“Some poor guy named Sam Donnelly. That’s all I know. According to the Daily Camera, he was killed by a group of skinheads and somehow or another Jeremy was with them. He must have met them in Denver after his parents threw him out. I can’t imagine—”

“Whoa, hold on,” Lee interrupted. “When did his parents throw him out?”

“About eight months ago, around the beginning of February. Jeremy came to see me a few days later and he was so cold he was shivering. I begged him to stay, told him he could live with me and go to school in Boulder. He thanked me but said he couldn’t, that he had to make his own way. I gave him a down sleeping bag, all the cash I had, which was about four hundred dollars, and a check for another thousand that he either lost or threw away. I told him he was always welcome. He slept on the couch that night and was gone by the time I woke up.” She shrugged helplessly. “I don’t know what else I could have done. He was sixteen. I didn’t want to call the police. Finally, I phoned my sister but she refused to discuss it. I think Leonard was standing next to her, like he always does. Anyway, all she said was that Jeremy wouldn’t follow their rules anymore.”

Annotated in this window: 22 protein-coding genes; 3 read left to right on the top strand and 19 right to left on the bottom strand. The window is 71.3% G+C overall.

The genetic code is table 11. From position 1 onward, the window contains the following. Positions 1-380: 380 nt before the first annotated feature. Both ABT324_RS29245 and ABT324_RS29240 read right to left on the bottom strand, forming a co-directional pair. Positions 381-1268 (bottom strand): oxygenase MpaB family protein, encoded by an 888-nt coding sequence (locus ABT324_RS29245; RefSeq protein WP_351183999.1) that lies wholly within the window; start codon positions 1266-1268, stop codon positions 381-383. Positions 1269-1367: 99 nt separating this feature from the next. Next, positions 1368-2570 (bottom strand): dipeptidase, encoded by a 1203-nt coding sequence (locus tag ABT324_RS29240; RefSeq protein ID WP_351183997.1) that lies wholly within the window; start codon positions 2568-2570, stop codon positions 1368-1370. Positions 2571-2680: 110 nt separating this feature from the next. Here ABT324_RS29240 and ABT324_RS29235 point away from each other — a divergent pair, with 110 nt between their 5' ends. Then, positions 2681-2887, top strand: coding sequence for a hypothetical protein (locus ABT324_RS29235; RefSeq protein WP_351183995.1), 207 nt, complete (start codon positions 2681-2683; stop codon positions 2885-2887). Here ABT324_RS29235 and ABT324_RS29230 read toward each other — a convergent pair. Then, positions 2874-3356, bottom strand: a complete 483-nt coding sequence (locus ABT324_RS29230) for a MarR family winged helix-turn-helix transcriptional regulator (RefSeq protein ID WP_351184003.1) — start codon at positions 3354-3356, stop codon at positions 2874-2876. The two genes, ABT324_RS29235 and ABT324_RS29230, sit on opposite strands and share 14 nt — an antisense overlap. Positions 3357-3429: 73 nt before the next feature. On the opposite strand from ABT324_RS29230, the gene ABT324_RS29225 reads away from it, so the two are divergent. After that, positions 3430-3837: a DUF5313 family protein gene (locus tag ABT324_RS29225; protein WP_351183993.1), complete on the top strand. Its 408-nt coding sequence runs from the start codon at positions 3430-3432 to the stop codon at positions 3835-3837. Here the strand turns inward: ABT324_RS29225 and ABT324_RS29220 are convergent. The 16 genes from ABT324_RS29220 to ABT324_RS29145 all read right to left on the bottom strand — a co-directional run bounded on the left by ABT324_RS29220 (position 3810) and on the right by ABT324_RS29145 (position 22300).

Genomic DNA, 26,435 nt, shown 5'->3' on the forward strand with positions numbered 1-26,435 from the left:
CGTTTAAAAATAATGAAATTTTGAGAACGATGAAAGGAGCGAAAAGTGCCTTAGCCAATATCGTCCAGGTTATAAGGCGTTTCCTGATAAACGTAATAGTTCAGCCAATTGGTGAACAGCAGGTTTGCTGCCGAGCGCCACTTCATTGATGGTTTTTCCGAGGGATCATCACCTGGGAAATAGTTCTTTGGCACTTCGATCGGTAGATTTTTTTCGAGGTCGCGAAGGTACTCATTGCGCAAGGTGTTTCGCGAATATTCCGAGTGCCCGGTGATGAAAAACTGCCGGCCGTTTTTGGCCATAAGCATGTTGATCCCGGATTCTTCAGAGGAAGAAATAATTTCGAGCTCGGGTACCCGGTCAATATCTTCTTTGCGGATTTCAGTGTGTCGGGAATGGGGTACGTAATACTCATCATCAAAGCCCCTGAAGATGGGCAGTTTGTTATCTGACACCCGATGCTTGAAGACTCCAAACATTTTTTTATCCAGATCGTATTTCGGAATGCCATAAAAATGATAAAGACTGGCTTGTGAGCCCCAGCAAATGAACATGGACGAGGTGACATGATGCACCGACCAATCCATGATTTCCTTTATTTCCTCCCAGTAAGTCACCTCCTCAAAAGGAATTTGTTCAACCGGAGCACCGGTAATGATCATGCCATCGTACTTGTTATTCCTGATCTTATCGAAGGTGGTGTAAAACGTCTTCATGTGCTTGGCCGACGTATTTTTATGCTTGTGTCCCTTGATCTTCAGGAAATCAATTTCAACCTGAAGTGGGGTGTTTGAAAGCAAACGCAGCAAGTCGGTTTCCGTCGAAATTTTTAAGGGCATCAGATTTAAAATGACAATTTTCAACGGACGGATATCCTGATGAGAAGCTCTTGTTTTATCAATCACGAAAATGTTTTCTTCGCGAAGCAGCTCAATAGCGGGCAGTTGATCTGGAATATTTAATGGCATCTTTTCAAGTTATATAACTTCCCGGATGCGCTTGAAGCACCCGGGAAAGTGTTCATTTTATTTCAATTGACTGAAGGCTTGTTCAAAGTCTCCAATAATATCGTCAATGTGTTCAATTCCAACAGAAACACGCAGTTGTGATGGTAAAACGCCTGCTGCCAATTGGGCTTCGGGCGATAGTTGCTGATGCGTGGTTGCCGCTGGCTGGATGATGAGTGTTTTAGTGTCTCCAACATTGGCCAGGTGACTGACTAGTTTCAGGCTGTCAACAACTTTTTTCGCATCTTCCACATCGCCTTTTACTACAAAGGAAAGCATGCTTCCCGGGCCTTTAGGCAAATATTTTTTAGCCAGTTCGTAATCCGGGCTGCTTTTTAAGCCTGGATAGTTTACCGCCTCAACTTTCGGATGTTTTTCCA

“Any ideas what those rules were?”

“Oh God,” Peggy snorted. “Leonard had a million stupid rules. Let’s see, no alcohol of course, no swearing, no card playing, no television except for Christian shows, no dating girls outside the church, that kind of thing. Last time I was there, they were dragging him to services almost every night.”

“So Jeremy finally had enough.”

“I guess so. But I can’t imagine how he ended up associating with skinheads. He wasn’t like that. Leonard was full of hate, but Jeremy wasn’t.”

“That’s easy. He was on the street. Kids on the street need protection. They need a ‘family.’ If they’re desperate, they can’t afford to be choosy.” Suddenly, the clock on Lee’s desk gonged again, reminding her—as if she didn’t know—that time was passing. She closed her notepad, set it down, and then placed her pen beside it. “I’m sorry, but I’ve got a number of appointments this morning, and you’ll be late for work if you don’t leave soon.” She drummed her fingers while she thought. “I have to meet your nephew before deciding whether to take his case. Sometimes there isn’t a fit, and with a murder case, there has to be. Ultimately, Jeremy has to trust me enough to do what I tell him.”